Saturday, December 12, 2009

The Process of Harvesting the Grain

The picture below is a picture of a threshing crew on Grandpa Hymas' Farm.  It is identical to the ones used on our farm in Lanark.  The thresher we used was owned by Irwin Parker who lived South of the old church.  When the grain (usually barley) was ready for harvest, we would notify Irwin Parker and he would put us on his schedule.  Scheduling was critical since when the grain heads were fully formed they would start to fall on the ground.  It was quite a sight to see the thresher  coming down the road.  It was pulled by an old iron wheeled tractor that was huge.  It was very noisy and traveled very slowly.  After the tractor had pulled the thresher into position a large belt, probably 8 inches wide and thirty feet long would be connected between the tractor and the thresher and that is what powered the thresher.  It was a noisy dusty job.  It took a large crew to handle this task because the grain had to be cut and immediately taken to the thresher where it was feed into the thresher.  It was common to have between 20-30 people on a thresher crew,  thus the old saying "that's enough food for the threshers" had a real meaning

The grain was cut by a "header grain harvester" powered by four horses.   A wagon was pulled along side of the header and the grain would be cut and fed into wagon which was covered on all four sides by a netting which kept the grain, which was cut about 4 inches from the ground,  from falling out of the wagon.  I was 11 years old when I started to drive one of these wagon.  It was very important that I kept up with the header or the grain would go on the ground.  Uncle Virgil usually drove the header and he got a kick out of trying to bury me with the grain as it came into the wagon.  I also got yelled at plenty of times for not keeping up.   There was usually 3 or 4 wagons necessary to keep everything moving.

On occasion we grew some oats.  When we did the oats were harvested by a machine called a binder.  It would cut the grain near the ground and bind it into bundles about a foot in diameter and 5 feet long.  We would then have to go out into the field and stand them up in a teepee type arrangement until the grain had dried at which time the grain would be harvested and stored for the Winter.  Oats were usually grown for feed as was the barley on our farm.  If we had an abundance some might be sold.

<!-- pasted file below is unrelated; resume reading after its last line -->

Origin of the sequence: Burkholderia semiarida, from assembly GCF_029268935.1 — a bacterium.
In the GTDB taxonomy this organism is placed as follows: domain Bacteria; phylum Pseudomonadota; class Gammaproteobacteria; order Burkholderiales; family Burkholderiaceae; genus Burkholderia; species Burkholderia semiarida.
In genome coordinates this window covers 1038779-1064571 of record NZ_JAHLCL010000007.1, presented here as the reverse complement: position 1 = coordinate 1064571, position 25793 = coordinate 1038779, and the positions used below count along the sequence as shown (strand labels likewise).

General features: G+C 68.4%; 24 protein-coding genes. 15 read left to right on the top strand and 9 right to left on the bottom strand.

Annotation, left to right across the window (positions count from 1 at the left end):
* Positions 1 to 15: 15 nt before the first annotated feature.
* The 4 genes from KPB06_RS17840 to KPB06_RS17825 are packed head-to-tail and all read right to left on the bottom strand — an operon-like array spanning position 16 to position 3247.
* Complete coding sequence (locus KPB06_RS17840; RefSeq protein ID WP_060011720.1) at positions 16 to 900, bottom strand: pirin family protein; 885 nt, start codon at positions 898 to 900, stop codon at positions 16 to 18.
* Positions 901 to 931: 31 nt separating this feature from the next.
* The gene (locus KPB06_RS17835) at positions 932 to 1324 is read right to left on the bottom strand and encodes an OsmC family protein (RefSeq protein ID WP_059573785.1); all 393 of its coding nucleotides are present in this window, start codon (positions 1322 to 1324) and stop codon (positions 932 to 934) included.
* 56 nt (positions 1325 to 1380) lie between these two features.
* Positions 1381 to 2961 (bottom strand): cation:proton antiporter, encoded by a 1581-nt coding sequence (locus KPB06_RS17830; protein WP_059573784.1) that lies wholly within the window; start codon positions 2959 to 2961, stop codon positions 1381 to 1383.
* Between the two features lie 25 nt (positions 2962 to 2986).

Threshing time was a time when the community came together with man power and equipment to get this job done.   It was actually a kind-of fun time.  When one grain field was harvested they moved on to another farm and another field--all working together.

I'm still looking for more photos of the equipment and will post if I can find some.
By Ellis


  1. I remember those days. In retrospect it amazes me how all of the men in the community worked together, going from farm to farm until the grain had been harvested from each farmers fields. It was a case of cooperation. Not one of those farmers could have harvested their grain alone, but working all together everyone got a harvest. That's one thing I miss about small towns and old times, the sense of all being in it together. It was sort of like the Three Musketeers motto, "All for One, and One for All". And it was not all men's work. I remember Mom making huge meals for those hardworking threshers, who ate with gusto and didn't hold back on saying thanks.

  2. Another thing I just remembered about this was the huge old tractor that powered the thresher. It was actually a steam powered tractor. Irwin would fire it up every year for a liitle while even after they quit using it for the act of threshing the grain. It came to be quite a novelty and people from far and near came to see the old tractor blowing smoke and steam. I wonder what eventually happened to it. I suppose it went to scrap metal. Our Great Grandfather, Robert Price, had a similar steam engine tractor, which was used to run a saw mill up Worm Creek near Bloomington. Justin and I saw it one time while on a mountain bike ride to Worm Lake. We didn't know whose it was at the time, but later read about it in the biography of Robert Price. It had to be a monumntal task to even get it up that canyon. There is no road into that area even today, but if you're good for about a ten mile hike up Worm Creek, it's still there to see. These men didn't seem to understand the word "cann't" and did some of the most amazing things with very limited resources.